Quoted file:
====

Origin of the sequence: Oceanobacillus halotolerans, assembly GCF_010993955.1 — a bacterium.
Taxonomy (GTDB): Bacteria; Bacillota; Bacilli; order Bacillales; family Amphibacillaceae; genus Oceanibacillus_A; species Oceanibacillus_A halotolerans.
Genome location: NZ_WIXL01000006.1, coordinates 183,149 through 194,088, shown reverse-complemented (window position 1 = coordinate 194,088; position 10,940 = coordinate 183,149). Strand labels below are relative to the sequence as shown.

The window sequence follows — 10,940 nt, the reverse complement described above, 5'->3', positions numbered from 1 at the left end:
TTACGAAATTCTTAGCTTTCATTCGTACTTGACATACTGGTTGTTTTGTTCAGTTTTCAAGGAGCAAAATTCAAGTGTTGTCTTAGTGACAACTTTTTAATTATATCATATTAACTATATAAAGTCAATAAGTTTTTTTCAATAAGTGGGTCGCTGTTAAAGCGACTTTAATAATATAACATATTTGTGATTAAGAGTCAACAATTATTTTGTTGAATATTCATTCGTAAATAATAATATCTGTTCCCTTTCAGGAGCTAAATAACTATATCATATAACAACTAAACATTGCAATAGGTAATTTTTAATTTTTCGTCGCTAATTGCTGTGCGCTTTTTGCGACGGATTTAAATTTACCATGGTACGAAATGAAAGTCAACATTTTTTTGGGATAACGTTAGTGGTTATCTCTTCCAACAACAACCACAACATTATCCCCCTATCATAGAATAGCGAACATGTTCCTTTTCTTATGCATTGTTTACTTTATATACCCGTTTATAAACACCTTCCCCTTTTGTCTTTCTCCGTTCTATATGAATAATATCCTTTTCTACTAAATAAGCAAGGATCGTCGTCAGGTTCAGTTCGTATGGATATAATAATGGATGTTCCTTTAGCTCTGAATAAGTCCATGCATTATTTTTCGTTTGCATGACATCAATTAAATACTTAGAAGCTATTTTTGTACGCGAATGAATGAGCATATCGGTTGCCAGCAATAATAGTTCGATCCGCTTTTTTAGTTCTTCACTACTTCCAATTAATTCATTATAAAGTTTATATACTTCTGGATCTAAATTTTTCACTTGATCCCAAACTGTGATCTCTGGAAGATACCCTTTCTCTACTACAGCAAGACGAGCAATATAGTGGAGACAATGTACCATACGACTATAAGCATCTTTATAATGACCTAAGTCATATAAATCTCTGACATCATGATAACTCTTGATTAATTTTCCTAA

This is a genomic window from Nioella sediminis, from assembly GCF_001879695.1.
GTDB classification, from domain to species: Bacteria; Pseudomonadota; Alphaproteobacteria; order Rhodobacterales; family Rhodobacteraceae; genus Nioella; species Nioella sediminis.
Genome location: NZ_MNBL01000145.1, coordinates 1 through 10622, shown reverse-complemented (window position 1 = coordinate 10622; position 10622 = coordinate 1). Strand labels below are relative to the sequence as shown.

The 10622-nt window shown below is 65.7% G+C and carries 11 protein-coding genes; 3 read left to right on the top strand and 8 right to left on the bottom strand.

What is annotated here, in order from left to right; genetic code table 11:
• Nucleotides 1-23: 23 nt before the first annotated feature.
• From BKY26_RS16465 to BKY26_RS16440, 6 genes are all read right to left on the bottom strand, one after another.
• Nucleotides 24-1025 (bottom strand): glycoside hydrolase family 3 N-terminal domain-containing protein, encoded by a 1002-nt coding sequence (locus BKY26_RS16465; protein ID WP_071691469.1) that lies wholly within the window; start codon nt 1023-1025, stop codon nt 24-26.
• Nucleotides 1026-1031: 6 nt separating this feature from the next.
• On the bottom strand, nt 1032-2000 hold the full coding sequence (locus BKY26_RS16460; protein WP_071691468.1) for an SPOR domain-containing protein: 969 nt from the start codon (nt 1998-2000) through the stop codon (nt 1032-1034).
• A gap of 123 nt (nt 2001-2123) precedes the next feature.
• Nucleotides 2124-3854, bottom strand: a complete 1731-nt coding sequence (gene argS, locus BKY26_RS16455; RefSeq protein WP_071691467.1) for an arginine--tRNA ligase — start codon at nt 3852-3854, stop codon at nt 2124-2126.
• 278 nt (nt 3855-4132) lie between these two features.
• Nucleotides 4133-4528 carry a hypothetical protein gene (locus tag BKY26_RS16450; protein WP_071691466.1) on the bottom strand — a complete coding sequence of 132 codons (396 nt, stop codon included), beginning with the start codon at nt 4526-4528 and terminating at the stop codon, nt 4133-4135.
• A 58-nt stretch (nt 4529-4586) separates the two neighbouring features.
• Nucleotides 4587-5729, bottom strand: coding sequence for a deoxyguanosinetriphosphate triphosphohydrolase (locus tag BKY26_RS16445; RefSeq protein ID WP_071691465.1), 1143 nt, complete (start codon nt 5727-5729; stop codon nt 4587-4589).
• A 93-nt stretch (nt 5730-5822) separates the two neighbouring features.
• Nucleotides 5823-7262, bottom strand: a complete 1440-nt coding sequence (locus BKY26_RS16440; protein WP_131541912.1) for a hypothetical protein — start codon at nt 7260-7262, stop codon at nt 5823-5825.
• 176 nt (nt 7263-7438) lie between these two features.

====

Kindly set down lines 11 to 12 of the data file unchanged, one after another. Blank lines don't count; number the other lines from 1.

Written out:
• Nucleotides 1-23: 23 nt before the first annotated feature.
• From BKY26_RS16465 to BKY26_RS16440, 6 genes are all read right to left on the bottom strand, one after another.